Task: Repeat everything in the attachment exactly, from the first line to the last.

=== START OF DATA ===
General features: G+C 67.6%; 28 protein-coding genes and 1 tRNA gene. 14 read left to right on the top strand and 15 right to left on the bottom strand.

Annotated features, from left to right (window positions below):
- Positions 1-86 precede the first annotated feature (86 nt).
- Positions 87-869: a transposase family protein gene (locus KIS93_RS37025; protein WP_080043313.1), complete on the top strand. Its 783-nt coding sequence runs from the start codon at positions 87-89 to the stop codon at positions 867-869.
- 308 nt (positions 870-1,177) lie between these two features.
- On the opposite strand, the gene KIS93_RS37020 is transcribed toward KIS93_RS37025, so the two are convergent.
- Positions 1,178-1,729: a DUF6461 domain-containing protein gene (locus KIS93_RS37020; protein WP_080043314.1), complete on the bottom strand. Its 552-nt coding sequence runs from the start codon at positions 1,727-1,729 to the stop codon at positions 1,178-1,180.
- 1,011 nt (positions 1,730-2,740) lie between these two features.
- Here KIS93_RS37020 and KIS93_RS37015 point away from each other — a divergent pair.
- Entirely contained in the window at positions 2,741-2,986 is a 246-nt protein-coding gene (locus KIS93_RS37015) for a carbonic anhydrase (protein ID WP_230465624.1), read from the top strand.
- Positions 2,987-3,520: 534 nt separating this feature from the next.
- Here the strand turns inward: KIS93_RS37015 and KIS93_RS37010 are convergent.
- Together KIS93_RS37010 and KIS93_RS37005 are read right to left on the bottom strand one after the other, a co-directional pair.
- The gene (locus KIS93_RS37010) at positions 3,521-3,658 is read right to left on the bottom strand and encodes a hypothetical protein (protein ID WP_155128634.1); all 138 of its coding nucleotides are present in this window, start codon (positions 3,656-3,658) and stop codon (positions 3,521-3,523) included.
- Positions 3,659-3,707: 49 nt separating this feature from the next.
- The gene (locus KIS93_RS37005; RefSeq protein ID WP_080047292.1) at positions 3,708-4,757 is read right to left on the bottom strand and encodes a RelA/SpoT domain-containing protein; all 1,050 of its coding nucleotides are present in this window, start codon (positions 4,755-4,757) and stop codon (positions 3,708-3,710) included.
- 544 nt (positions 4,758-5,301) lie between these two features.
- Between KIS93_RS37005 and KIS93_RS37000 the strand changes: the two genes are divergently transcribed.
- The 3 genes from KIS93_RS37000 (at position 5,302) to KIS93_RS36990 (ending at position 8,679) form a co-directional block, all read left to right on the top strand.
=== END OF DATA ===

General features: G+C 67.6%; 28 protein-coding genes and 1 tRNA gene. 14 read left to right on the top strand and 15 right to left on the bottom strand.

Annotated features, from left to right (window positions below):
- Positions 1-86 precede the first annotated feature (86 nt).
- Positions 87-869: a transposase family protein gene (locus KIS93_RS37025; protein WP_080043313.1), complete on the top strand. Its 783-nt coding sequence runs from the start codon at positions 87-89 to the stop codon at positions 867-869.
- 308 nt (positions 870-1,177) lie between these two features.
- On the opposite strand, the gene KIS93_RS37020 is transcribed toward KIS93_RS37025, so the two are convergent.
- Positions 1,178-1,729: a DUF6461 domain-containing protein gene (locus KIS93_RS37020; protein WP_080043314.1), complete on the bottom strand. Its 552-nt coding sequence runs from the start codon at positions 1,727-1,729 to the stop codon at positions 1,178-1,180.
- 1,011 nt (positions 1,730-2,740) lie between these two features.
- Here KIS93_RS37020 and KIS93_RS37015 point away from each other — a divergent pair.
- Entirely contained in the window at positions 2,741-2,986 is a 246-nt protein-coding gene (locus KIS93_RS37015) for a carbonic anhydrase (protein ID WP_230465624.1), read from the top strand.
- Positions 2,987-3,520: 534 nt separating this feature from the next.
- Here the strand turns inward: KIS93_RS37015 and KIS93_RS37010 are convergent.
- Together KIS93_RS37010 and KIS93_RS37005 are read right to left on the bottom strand one after the other, a co-directional pair.
- The gene (locus KIS93_RS37010) at positions 3,521-3,658 is read right to left on the bottom strand and encodes a hypothetical protein (protein ID WP_155128634.1); all 138 of its coding nucleotides are present in this window, start codon (positions 3,656-3,658) and stop codon (positions 3,521-3,523) included.
- Positions 3,659-3,707: 49 nt separating this feature from the next.
- The gene (locus KIS93_RS37005; RefSeq protein ID WP_080047292.1) at positions 3,708-4,757 is read right to left on the bottom strand and encodes a RelA/SpoT domain-containing protein; all 1,050 of its coding nucleotides are present in this window, start codon (positions 4,755-4,757) and stop codon (positions 3,708-3,710) included.
- 544 nt (positions 4,758-5,301) lie between these two features.
- Between KIS93_RS37005 and KIS93_RS37000 the strand changes: the two genes are divergently transcribed.
- The 3 genes from KIS93_RS37000 (at position 5,302) to KIS93_RS36990 (ending at position 8,679) form a co-directional block, all read left to right on the top strand.